KLARENZ BARLOW Clavier Works = Ludus regalis – 13 Preludes & Fugues; Pieces for Player Piano: …or a cherish’d bard…, Kuri Suti Bekar, Estudio Siete, Pandora; Cogluotobusisletmesi for four claviers – Herman Kretzchmar, piano/Klarenz Barlow, player piano/Klavierquartett – Cybele Records multichannel SACD 960.308, 71:31 [Distr. by Albany] ** (depending…):
This is a very advanced avantgarde collection of works for piano and at the same time a fascinating aural/surround sound experience that should entice most audiophiles even if they are not fans of avant contemporary German piano music. Clarence Barlow was brought up in the English-speaking minority of Calcutta, India, and later studied electronic music and composition in Cologne, Germany, where Stockhausen and Globokar were among his instructors.
The Ludus regalis came about due to the composer’s noting the similarities between Western classical music and Indian music. He found the the most prevalent scale ini North Indian music corresponds to the major scale of European music. In his 13 preludes and fugues Barlow set out to mix two contemporary classical forms – the European fugue and the Indian raga. The pieces begin quite simply and diatonically, but progress to complex and multi-tonal pieces later in the sequence.
The four shorter pieces for player piano come out of similar thinking to that of Conlon Nancarrow, who found that his uptempo rhythmic ideas were next to impossible to ask live pianists to perform, and punching piano rolls gave him much more precise and accurate control. Barlow’s four pieces are based on complex very-Germanic/avant mathematical theories not dissimilar to many of Stockhausen’s works, and only via piano rolls can the notes be precisely struck according to the overall chart. However, two of them exist in alternative versions for solo pianist… I sympathize with that pianist. The “Studio Study 7” was composed for a film festival to accompany a 1930s Oskar Fischinger abstract animated film (he contributed to Disney’s Fantasia) titled Study No. 6.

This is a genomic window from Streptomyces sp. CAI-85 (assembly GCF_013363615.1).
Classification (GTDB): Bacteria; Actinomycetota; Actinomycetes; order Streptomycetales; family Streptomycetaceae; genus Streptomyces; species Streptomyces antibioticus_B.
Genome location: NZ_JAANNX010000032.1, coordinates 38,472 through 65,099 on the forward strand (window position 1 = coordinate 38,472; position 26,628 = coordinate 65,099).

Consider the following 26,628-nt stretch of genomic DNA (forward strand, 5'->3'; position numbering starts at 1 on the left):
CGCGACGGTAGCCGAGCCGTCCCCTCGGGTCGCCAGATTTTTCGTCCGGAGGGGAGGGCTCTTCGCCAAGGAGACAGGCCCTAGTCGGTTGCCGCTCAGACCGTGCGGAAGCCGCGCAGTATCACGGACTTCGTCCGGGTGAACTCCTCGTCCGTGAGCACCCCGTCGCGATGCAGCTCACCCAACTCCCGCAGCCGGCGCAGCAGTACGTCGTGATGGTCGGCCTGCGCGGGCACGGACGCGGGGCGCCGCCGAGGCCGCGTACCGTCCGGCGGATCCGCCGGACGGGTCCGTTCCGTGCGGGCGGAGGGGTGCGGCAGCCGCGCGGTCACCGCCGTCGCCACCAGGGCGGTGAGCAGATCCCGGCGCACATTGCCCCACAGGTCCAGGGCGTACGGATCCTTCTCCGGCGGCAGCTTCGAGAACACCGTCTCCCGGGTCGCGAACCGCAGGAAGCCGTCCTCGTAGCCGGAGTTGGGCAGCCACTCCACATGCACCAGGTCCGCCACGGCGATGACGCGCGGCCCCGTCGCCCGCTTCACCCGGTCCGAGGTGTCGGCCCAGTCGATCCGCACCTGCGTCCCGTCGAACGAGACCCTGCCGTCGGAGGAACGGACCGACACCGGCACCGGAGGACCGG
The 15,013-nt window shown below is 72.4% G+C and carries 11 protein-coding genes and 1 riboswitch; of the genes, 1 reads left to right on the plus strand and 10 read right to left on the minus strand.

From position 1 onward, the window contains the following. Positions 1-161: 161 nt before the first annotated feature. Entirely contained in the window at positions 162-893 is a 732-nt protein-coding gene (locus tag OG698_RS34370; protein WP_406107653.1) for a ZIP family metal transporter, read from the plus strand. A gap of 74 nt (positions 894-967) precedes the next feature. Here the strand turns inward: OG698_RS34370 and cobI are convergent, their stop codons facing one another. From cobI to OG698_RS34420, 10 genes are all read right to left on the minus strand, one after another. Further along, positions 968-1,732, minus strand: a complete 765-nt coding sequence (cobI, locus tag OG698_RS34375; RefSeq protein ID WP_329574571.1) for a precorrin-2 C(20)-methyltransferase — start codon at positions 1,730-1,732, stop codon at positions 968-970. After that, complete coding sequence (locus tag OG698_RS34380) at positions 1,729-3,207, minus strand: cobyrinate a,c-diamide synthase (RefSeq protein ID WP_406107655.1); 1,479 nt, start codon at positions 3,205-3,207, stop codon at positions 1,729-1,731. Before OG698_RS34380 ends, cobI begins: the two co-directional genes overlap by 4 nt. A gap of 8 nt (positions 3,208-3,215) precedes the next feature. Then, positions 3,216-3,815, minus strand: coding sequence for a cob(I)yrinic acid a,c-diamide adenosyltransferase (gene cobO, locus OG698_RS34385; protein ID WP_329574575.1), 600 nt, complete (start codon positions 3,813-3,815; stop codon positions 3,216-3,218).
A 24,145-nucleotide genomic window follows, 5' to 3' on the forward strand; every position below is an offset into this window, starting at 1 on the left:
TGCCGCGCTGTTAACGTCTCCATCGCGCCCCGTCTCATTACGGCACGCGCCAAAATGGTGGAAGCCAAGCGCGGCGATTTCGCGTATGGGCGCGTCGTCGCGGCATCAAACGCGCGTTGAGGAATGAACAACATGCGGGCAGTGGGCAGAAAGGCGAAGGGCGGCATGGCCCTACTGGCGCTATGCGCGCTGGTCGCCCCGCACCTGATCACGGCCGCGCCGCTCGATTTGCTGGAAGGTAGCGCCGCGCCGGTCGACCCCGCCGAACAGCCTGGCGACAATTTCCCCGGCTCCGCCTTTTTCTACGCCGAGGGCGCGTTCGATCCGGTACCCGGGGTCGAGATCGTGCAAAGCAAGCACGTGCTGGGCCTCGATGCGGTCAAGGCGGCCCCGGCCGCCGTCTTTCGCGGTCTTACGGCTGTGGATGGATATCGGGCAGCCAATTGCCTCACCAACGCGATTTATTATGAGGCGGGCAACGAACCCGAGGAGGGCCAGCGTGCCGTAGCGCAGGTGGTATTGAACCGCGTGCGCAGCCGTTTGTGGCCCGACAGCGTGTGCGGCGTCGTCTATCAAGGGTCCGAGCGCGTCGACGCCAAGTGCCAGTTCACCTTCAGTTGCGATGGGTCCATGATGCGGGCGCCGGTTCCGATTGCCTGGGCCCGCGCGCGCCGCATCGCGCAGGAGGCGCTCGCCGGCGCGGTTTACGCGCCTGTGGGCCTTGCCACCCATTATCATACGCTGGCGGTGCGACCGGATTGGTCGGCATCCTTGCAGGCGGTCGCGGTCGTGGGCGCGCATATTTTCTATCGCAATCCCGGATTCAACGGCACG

The mind-blowing, ear-blowing piece on this SACD is the concluding half-hour-length Cogluotobusisletmesi for four pianos (there are supposed to be four special accent marks in that title but it would take me hours to find them on my Mac). Written in 1978, it has up to four separate sound layers which run parallel to one another in time, often at different speeds. The music varies wildly between consonant and dissonant, tonal and atonal, metric and ametric, dense and spares, loud and soft, and so forth. It sounds like music coming directly out of a computer. In preparation for the composition Barlow studied psychoacoustic research relating to consonance and dissonance, which among other things found that one’s perception of the roughness of a sound originates in the cochlea of the inner ear. Oh, yes, I should explain that all four pianos have been retuned so that the notes B, D, E and F-sharp are tuned a quarter-step flat in each octave. Don’t ask why.
The sounds (I hate to second-guess some readers by calling it music) begin with the piano at front left. After awhile it is joined by the piano at front right, which seems to bear little relationship to the one already playing. In time the two other pianos on the surrounds chime in, and if you have the interest/curiosity/obsession to stay with it to the conclusion, you will have experienced a four piano performance quite unlike anything you have ever heard. My paltry attempt at a description would go something like imagining you’re in the final tuning area of the Steinway piano factory, only instead of each final tuner doing his work in a separate soundproof room, four of them are arrayed around you doing their thing.
– John Sunier